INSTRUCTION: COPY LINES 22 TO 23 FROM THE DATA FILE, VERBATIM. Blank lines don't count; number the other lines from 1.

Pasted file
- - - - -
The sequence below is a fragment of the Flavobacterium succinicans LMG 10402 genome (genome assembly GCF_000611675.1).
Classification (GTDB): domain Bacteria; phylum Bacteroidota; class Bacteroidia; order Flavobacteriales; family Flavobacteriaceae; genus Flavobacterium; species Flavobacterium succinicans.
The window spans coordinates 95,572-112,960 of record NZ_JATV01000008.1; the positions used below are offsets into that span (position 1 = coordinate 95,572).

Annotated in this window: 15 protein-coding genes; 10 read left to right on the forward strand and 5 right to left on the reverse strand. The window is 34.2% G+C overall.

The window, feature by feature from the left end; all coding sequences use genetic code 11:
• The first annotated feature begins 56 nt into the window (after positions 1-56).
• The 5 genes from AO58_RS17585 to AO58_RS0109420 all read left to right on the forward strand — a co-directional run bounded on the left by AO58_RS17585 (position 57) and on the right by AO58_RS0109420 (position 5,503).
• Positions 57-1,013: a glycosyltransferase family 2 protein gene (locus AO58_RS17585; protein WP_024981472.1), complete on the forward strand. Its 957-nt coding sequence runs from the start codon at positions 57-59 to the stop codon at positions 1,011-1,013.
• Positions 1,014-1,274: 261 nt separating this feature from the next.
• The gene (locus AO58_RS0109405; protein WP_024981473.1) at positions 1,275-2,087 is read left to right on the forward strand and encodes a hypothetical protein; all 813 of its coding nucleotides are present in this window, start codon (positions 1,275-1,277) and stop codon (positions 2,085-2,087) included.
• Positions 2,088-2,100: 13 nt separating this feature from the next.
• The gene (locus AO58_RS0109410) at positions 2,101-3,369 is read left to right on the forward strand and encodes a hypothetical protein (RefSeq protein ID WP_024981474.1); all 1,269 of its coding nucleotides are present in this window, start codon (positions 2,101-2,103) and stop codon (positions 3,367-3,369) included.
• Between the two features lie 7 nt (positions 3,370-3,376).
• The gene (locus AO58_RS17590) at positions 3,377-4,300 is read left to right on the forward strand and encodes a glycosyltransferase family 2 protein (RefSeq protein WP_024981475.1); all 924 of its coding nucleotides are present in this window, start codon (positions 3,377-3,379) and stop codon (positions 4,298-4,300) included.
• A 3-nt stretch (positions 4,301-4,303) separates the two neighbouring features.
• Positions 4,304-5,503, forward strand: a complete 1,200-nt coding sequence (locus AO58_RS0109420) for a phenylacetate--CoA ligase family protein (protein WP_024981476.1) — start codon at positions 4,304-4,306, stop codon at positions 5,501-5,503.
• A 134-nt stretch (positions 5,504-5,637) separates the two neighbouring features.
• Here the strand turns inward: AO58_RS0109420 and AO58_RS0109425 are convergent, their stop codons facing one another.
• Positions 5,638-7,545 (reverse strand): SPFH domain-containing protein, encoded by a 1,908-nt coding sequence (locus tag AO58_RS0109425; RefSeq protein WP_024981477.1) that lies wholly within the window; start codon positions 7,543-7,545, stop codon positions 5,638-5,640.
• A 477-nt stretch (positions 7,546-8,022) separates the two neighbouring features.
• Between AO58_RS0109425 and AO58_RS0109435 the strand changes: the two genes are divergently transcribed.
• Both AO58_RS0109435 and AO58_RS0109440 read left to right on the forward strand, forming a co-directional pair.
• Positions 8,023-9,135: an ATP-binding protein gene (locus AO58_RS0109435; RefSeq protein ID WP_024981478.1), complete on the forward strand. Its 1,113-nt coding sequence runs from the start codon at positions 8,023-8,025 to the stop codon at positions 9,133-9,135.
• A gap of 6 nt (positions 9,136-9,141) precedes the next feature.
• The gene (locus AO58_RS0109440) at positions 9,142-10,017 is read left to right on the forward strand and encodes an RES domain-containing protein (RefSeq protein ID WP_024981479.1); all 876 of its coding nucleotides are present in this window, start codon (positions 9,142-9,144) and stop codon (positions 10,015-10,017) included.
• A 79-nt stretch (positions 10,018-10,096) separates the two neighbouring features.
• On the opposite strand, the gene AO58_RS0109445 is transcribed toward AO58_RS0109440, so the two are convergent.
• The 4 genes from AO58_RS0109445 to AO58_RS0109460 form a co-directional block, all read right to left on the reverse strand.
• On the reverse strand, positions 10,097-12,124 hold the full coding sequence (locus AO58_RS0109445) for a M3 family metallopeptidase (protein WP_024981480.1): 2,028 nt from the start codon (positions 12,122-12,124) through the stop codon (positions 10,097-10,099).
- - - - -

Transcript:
• Both AO58_RS0109435 and AO58_RS0109440 read left to right on the forward strand, forming a co-directional pair.
• Positions 8,023-9,135: an ATP-binding protein gene (locus AO58_RS0109435; RefSeq protein ID WP_024981478.1), complete on the forward strand. Its 1,113-nt coding sequence runs from the start codon at positions 8,023-8,025 to the stop codon at positions 9,133-9,135.